But sometimes she also needs to take a step back and feel more peaceful and relaxed, for which she started a quiet meditation as well. She's balancing the two, using both techniques to kick-start her day.

A typical working day encompasses a combination of strategic meetings with bigger groups, accomplishing specific tasks, and moving projects forward.

Every day except Friday, there's a 30-minute daily catch up with her four most senior executives, a habit that started during the pandemic when they weren’t seeing each other as much. Now they've moved to a hybrid model, where people have the option to come in and work from the office. Every four to six weeks, everyone meets in person for strategic sessions.

Luvleen doesn’t do back-to-back meetings – there can be very intense days, and sometimes one just needs to breathe and collect their thoughts between meetings. A lot of the mental load also comes from our perception of certain situations, she said, so it's important for her to take a step back and observe her thoughts.

“I don't have a consistent meditation practice during the day, but I focus on having the self-awareness to check in with some of my thoughts to make sure that I'm not adding to my exhaustion throughout the day,” she said.

While she aims to wind down and disconnect between 6 and 7 pm, it's tricky for an entrepreneur to take their mind off the business. This big responsibility carries weight, but it’s important to make space for a personal life and general wellbeing.

Being in nature is important for Luvleen, so she takes a walk outside every single day – that’s her way of practicing another form of meditation, relaxation, and connection.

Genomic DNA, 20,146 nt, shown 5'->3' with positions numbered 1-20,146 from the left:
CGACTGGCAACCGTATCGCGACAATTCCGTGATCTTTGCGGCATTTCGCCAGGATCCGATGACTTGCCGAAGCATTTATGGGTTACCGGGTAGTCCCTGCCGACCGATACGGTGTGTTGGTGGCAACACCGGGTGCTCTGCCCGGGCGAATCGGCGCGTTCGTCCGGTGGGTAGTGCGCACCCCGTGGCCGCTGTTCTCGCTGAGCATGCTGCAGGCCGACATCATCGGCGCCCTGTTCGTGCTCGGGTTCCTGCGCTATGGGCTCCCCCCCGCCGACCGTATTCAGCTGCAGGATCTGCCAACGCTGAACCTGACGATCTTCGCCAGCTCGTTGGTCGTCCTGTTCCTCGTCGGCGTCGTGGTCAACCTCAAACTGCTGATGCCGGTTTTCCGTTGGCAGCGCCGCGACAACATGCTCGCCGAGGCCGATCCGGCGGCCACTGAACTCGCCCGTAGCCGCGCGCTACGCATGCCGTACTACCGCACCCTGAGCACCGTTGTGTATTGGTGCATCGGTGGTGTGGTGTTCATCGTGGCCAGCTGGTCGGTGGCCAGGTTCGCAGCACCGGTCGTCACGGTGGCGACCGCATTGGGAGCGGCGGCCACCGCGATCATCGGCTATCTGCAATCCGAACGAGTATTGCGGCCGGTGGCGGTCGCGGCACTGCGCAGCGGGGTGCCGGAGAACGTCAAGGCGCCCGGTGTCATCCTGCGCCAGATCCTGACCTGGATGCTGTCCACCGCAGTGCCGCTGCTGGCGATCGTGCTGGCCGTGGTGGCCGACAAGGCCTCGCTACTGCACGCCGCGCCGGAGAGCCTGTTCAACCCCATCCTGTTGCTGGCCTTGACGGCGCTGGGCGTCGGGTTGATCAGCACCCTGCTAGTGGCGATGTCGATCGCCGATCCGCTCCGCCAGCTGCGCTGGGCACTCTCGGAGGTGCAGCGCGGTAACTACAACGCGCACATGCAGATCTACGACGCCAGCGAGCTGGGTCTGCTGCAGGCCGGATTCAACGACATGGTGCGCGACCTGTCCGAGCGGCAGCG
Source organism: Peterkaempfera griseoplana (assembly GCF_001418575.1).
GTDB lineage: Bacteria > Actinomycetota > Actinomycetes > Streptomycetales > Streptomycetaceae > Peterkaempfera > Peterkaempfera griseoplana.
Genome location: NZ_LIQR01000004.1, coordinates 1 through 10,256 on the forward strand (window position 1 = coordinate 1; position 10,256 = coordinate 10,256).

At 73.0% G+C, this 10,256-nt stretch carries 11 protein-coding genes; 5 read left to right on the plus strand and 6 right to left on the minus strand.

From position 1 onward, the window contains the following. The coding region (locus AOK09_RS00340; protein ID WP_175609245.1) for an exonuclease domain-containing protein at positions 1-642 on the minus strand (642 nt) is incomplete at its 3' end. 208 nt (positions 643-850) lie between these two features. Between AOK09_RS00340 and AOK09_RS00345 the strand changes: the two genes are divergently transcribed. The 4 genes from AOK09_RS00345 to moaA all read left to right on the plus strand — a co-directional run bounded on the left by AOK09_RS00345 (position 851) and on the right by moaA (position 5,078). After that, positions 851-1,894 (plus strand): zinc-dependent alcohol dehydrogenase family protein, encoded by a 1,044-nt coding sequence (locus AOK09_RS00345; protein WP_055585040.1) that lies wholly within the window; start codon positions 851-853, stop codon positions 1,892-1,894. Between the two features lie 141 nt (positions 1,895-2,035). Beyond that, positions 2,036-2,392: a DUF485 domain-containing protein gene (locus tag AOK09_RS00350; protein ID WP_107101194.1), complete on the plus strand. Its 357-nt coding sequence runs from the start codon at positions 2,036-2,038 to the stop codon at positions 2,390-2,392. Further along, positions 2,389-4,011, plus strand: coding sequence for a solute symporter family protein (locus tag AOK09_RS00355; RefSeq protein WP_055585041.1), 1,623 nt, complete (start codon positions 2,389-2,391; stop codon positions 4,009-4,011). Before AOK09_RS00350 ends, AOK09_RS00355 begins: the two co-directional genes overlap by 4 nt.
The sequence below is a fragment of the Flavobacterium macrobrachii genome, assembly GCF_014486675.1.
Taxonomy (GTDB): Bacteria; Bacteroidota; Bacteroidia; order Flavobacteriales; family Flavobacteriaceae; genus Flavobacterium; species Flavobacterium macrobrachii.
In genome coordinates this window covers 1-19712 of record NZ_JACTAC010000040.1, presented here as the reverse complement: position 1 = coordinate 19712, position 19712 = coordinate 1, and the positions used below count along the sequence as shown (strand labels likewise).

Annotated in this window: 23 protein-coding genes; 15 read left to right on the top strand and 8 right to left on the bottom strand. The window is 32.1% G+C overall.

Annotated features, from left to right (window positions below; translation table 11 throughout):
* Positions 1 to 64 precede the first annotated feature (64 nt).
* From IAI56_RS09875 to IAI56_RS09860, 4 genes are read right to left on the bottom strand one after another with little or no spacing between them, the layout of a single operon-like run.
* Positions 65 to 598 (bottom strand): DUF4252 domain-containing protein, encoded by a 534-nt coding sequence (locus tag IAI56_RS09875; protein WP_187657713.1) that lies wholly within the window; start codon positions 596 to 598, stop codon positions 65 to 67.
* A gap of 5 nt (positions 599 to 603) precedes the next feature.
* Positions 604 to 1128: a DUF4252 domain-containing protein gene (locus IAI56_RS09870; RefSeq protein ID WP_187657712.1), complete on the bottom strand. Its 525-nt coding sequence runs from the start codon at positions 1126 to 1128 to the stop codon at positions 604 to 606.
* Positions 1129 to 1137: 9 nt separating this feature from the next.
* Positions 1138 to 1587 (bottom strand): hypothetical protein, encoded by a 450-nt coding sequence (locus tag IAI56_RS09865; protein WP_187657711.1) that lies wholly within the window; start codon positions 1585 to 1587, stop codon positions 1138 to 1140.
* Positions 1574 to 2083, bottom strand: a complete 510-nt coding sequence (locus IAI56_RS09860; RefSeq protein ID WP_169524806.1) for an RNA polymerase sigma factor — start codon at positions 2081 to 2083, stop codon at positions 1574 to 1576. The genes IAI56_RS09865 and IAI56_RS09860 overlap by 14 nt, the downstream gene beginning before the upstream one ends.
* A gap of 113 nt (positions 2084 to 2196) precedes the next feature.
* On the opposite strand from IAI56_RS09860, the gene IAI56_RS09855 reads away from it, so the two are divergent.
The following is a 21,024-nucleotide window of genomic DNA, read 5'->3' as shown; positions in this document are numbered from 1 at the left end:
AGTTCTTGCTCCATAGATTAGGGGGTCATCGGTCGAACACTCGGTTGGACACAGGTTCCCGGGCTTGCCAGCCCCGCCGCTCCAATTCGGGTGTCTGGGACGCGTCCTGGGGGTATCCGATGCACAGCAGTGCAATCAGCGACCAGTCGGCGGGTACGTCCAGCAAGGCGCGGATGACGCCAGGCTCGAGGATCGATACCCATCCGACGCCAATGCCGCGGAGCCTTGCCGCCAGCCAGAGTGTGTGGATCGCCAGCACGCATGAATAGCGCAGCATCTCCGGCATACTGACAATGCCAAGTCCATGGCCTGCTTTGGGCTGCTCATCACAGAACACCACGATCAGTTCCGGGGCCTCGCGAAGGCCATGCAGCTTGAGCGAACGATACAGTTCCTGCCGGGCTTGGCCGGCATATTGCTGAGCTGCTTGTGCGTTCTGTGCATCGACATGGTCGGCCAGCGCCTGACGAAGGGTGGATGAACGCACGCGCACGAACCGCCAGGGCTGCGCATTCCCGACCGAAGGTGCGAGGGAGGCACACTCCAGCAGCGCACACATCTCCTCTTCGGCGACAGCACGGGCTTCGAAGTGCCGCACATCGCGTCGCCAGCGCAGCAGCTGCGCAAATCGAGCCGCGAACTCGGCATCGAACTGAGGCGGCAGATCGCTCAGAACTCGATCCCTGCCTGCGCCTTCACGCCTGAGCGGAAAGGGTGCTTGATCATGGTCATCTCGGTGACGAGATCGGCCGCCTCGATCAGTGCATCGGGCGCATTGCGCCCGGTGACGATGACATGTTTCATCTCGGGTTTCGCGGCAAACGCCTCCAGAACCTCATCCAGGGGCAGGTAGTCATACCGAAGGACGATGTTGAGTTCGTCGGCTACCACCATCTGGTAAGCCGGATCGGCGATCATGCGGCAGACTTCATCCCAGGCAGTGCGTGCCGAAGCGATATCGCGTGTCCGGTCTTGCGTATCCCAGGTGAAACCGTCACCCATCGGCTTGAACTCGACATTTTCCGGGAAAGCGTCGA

Leading by example

Luvleen was the youngest female to ever take a company public at the time of its listing. She focuses on actions that can help propel women in finance — promoting women in leadership roles, creating mentorship opportunities, providing equal pay, and ensuring female voices are represented at the executive leadership level.

In the early days, Luvleen found it an asset to be an Indian woman leading a disruptive business in a white and male-dominated environment. But as she's maturing and evolving in her leadership journey, she is starting to become more aware of the different standards she faces compared to her male peers.

“Someone said to me once that women are often assumed to be incompetent unless proven otherwise, and men are assumed to be competent unless proven otherwise. I’m starting to realize that there is truth to this. As a public company CEO, I'm seeing that more,” she told Tearsheet.

Being at the helm of a public company involves talking to various industry groups, investors, and third-party providers, and Luvleen noted that she is definitely starting to see the reality of things much more clearly.

This is why we need to have more examples of women being successful in the finance industry, she said, serving as a point of inspiration and a role model for others.

And the women that are paving the way by taking up leadership positions within this male-dominated industry, such as herself, should encourage more women to enter the business and help them break the glass ceiling by creating a culture where women support each other.